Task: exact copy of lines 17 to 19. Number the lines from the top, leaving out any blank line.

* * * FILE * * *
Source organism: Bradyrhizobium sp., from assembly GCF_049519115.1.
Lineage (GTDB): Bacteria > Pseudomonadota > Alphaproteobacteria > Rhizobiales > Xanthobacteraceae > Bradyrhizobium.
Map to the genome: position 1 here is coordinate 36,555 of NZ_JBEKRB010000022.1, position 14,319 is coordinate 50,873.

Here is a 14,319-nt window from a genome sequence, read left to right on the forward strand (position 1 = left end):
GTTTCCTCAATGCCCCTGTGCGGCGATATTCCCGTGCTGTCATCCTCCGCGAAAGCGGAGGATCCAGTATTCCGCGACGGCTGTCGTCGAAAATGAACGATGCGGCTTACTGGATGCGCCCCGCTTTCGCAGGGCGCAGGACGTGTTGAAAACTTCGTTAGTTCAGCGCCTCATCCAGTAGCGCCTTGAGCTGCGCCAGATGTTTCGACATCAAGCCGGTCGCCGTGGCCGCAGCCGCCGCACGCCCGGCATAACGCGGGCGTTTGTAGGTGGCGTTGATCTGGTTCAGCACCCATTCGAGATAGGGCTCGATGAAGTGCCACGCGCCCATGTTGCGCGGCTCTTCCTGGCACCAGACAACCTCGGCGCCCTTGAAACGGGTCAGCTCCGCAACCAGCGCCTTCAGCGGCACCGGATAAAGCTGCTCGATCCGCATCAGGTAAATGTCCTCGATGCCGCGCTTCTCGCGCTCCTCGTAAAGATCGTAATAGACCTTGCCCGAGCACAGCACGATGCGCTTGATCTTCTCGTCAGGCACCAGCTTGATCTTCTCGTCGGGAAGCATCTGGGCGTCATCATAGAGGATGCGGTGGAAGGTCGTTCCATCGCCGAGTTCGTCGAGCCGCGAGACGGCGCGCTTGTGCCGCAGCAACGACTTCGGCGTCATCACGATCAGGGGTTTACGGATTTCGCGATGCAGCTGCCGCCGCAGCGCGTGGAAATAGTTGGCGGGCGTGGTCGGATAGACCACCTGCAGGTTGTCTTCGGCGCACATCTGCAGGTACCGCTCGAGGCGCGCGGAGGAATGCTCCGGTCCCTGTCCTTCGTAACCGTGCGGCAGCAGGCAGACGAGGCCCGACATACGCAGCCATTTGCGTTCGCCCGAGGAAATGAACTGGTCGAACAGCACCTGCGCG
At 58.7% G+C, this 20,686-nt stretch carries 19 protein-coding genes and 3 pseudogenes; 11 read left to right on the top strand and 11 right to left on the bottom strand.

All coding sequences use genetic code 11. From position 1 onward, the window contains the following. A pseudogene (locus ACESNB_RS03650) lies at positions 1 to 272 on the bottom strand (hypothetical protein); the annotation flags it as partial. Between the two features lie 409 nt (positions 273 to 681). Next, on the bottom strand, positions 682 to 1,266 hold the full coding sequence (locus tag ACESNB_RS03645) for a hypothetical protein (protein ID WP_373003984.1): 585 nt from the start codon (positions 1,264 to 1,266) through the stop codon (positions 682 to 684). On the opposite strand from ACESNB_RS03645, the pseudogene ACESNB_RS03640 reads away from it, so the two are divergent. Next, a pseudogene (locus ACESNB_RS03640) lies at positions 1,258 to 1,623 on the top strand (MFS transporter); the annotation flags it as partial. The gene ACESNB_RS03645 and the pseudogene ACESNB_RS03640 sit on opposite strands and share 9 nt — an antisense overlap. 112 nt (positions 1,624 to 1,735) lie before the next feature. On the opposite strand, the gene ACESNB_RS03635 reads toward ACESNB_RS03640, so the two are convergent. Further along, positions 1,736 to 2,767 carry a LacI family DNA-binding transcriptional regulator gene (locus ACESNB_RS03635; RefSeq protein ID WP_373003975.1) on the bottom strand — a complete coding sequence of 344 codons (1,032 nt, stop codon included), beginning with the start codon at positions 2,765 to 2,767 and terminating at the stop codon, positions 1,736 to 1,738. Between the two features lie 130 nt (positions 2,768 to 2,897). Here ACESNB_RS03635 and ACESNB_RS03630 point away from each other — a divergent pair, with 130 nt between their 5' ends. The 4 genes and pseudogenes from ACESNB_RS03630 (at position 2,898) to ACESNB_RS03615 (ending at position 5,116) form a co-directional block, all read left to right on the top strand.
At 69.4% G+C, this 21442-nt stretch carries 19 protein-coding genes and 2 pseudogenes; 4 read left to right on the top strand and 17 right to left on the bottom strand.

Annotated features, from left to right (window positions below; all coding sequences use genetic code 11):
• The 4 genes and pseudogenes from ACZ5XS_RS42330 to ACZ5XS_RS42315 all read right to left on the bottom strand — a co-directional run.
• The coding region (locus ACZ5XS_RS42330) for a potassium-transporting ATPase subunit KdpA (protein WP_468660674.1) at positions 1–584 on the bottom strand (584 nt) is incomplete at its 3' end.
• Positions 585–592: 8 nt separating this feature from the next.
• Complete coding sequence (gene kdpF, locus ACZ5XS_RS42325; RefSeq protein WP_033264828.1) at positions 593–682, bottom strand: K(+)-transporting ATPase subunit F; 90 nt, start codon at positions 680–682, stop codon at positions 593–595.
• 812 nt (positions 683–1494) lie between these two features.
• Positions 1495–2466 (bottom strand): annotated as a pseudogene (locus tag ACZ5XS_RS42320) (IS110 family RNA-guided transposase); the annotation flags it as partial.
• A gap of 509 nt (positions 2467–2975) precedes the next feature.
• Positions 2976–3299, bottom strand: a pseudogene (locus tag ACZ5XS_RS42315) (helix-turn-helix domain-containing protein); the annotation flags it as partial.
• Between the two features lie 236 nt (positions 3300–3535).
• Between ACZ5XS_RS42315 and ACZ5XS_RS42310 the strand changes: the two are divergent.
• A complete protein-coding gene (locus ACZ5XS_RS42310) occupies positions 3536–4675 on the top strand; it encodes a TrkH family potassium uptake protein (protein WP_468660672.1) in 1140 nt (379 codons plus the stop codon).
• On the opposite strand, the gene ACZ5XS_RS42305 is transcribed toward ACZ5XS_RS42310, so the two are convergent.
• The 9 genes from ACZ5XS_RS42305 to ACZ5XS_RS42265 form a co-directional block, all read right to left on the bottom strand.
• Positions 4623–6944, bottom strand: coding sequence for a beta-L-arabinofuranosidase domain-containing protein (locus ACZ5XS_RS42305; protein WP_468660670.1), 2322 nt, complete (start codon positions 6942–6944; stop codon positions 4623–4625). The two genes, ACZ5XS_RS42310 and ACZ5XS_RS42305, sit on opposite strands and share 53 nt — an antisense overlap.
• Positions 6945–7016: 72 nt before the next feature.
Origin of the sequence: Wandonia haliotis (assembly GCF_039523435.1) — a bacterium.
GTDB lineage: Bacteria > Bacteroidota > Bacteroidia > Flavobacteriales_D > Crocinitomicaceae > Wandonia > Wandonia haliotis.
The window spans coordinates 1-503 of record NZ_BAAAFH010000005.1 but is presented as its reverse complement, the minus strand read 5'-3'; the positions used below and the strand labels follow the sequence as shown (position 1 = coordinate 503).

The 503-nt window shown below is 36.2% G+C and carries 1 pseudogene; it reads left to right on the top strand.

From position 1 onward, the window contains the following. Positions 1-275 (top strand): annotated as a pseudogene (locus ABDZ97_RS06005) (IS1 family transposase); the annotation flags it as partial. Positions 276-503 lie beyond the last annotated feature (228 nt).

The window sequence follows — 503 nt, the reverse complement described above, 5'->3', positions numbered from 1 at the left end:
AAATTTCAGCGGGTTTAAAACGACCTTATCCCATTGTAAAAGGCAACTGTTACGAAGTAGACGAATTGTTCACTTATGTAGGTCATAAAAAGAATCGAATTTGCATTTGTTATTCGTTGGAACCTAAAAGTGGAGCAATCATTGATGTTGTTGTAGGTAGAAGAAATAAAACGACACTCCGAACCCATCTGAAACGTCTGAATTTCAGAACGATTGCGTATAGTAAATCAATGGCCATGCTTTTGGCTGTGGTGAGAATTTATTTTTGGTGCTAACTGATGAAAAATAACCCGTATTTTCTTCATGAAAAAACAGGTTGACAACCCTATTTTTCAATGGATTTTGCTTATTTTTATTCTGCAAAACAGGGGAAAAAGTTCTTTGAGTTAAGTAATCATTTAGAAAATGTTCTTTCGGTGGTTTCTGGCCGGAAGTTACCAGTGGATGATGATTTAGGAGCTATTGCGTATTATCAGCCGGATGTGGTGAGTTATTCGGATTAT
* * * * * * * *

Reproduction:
• Positions 2976–3299, bottom strand: a pseudogene (locus tag ACZ5XS_RS42315) (helix-turn-helix domain-containing protein); the annotation flags it as partial.
• Between the two features lie 236 nt (positions 3300–3535).
• Between ACZ5XS_RS42315 and ACZ5XS_RS42310 the strand changes: the two are divergent.